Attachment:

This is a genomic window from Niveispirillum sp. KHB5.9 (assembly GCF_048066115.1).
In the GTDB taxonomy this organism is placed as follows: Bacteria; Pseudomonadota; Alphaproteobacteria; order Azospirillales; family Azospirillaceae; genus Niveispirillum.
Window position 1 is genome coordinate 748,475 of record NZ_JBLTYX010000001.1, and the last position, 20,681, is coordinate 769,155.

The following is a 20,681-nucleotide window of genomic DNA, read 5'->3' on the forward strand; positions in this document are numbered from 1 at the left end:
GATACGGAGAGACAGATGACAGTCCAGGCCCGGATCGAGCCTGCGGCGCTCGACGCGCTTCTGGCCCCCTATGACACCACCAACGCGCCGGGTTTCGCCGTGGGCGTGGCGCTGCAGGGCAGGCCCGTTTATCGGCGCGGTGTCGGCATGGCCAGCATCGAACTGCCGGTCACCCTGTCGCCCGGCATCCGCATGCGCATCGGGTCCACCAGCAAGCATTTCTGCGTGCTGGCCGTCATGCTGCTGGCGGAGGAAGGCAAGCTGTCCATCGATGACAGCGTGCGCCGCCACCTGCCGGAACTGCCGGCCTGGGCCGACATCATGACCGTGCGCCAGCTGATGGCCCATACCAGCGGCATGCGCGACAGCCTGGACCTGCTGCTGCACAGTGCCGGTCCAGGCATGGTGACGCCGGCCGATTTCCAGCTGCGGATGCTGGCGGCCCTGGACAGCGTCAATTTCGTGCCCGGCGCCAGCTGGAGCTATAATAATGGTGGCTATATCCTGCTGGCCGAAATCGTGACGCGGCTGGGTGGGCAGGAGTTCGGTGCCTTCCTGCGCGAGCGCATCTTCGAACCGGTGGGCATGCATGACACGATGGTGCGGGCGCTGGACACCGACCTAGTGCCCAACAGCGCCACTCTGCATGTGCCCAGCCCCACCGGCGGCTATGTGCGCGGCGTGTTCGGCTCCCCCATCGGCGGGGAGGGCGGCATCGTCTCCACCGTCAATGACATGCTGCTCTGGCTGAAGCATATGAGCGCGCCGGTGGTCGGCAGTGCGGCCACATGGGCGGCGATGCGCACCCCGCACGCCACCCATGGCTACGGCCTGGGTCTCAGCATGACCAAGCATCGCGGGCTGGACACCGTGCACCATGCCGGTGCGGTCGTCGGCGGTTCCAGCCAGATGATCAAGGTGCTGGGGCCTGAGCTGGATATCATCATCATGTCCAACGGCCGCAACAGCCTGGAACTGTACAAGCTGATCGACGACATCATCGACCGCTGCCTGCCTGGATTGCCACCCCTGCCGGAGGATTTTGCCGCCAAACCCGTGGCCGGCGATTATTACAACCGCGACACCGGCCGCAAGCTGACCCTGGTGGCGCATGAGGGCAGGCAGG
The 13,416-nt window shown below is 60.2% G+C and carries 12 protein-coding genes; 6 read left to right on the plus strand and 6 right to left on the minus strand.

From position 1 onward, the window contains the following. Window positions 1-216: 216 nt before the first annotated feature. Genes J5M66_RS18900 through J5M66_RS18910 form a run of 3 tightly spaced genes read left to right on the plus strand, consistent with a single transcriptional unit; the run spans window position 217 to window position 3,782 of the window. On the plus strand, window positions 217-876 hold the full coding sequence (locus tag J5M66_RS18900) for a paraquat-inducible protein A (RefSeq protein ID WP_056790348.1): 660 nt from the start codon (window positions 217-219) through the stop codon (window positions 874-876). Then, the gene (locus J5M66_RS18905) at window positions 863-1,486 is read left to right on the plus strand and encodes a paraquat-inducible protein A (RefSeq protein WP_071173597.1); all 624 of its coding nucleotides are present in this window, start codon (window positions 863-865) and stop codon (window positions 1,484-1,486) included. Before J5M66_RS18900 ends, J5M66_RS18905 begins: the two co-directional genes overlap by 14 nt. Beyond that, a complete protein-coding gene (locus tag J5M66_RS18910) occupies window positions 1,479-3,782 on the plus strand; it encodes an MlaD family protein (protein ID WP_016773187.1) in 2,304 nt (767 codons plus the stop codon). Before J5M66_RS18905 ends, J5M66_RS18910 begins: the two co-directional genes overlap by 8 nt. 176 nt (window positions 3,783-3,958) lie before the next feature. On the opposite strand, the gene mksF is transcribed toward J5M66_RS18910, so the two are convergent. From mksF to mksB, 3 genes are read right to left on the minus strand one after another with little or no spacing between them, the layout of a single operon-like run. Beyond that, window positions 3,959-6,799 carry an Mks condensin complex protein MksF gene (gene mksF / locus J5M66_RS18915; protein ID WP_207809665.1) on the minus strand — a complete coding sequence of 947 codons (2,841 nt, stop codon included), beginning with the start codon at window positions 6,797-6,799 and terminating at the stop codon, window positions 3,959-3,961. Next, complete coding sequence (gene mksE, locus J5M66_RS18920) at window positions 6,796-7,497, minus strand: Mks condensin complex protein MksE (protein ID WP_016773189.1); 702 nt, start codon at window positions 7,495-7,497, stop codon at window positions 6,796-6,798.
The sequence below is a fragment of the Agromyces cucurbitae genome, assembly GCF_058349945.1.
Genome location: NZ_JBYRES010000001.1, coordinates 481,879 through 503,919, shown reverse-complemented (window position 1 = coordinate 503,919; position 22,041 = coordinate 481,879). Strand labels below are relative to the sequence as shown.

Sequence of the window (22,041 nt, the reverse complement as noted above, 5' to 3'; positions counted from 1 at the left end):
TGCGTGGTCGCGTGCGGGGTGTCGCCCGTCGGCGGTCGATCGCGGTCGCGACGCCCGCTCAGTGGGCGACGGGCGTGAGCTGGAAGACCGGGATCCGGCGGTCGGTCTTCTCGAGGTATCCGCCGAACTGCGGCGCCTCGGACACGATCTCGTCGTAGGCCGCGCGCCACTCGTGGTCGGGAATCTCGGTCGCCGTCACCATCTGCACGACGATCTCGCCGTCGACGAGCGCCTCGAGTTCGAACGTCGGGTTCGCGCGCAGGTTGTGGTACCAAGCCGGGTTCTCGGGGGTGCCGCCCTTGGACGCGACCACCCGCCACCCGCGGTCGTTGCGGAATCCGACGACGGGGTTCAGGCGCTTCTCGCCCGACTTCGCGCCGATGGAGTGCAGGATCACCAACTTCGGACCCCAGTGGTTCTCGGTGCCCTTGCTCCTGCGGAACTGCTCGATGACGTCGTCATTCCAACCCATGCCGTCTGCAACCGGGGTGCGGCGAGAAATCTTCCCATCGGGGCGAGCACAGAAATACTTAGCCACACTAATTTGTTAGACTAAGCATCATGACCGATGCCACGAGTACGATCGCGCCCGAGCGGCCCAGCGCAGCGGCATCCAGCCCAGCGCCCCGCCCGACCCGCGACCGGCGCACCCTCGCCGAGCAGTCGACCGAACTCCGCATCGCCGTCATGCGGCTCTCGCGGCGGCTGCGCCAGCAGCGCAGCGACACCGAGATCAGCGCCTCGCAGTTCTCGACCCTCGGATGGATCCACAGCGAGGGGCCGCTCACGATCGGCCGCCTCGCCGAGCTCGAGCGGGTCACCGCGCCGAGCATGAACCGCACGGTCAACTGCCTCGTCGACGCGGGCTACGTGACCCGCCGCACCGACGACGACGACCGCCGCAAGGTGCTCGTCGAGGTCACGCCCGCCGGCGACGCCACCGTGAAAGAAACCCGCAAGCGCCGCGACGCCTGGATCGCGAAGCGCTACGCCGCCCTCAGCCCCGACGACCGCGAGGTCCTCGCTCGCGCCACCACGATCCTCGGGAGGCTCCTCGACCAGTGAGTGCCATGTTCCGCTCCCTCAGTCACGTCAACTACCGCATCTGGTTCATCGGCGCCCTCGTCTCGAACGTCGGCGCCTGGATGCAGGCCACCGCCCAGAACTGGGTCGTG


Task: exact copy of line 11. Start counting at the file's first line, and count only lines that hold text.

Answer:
TGCGTGGTCGCGTGCGGGGTGTCGCCCGTCGGCGGTCGATCGCGGTCGCGACGCCCGCTCAGTGGGCGACGGGCGTGAGCTGGAAGACCGGGATCCGGCGGTCGGTCTTCTCGAGGTATCCGCCGAACTGCGGCGCCTCGGACACGATCTCGTCGTAGGCCGCGCGCCACTCGTGGTCGGGAATCTCGGTCGCCGTCACCATCTGCACGACGATCTCGCCGTCGACGAGCGCCTCGAGTTCGAACGTCGGGTTCGCGCGCAGGTTGTGGTACCAAGCCGGGTTCTCGGGGGTGCCGCCCTTGGACGCGACCACCCGCCACCCGCGGTCGTTGCGGAATCCGACGACGGGGTTCAGGCGCTTCTCGCCCGACTTCGCGCCGATGGAGTGCAGGATCACCAACTTCGGACCCCAGTGGTTCTCGGTGCCCTTGCTCCTGCGGAACTGCTCGATGACGTCGTCATTCCAACCCATGCCGTCTGCAACCGGGGTGCGGCGAGAAATCTTCCCATCGGGGCGAGCACAGAAATACTTAGCCACACTAATTTGTTAGACTAAGCATCATGACCGATGCCACGAGTACGATCGCGCCCGAGCGGCCCAGCGCAGCGGCATCCAGCCCAGCGCCCCGCCCGACCCGCGACCGGCGCACCCTCGCCGAGCAGTCGACCGAACTCCGCATCGCCGTCATGCGGCTCTCGCGGCGGCTGCGCCAGCAGCGCAGCGACACCGAGATCAGCGCCTCGCAGTTCTCGACCCTCGGATGGATCCACAGCGAGGGGCCGCTCACGATCGGCCGCCTCGCCGAGCTCGAGCGGGTCACCGCGCCGAGCATGAACCGCACGGTCAACTGCCTCGTCGACGCGGGCTACGTGACCCGCCGCACCGACGACGACGACCGCCGCAAGGTGCTCGTCGAGGTCACGCCCGCCGGCGACGCCACCGTGAAAGAAACCCGCAAGCGCCGCGACGCCTGGATCGCGAAGCGCTACGCCGCCCTCAGCCCCGACGACCGCGAGGTCCTCGCTCGCGCCACCACGATCCTCGGGAGGCTCCTCGACCAGTGAGTGCCATGTTCCGCTCCCTCAGTCACGTCAACTACCGCATCTGGTTCATCGGCGCCCTCGTCTCGAACGTCGGCGCCTGGATGCAGGCCACCGCCCAGAACTGGGTCGTG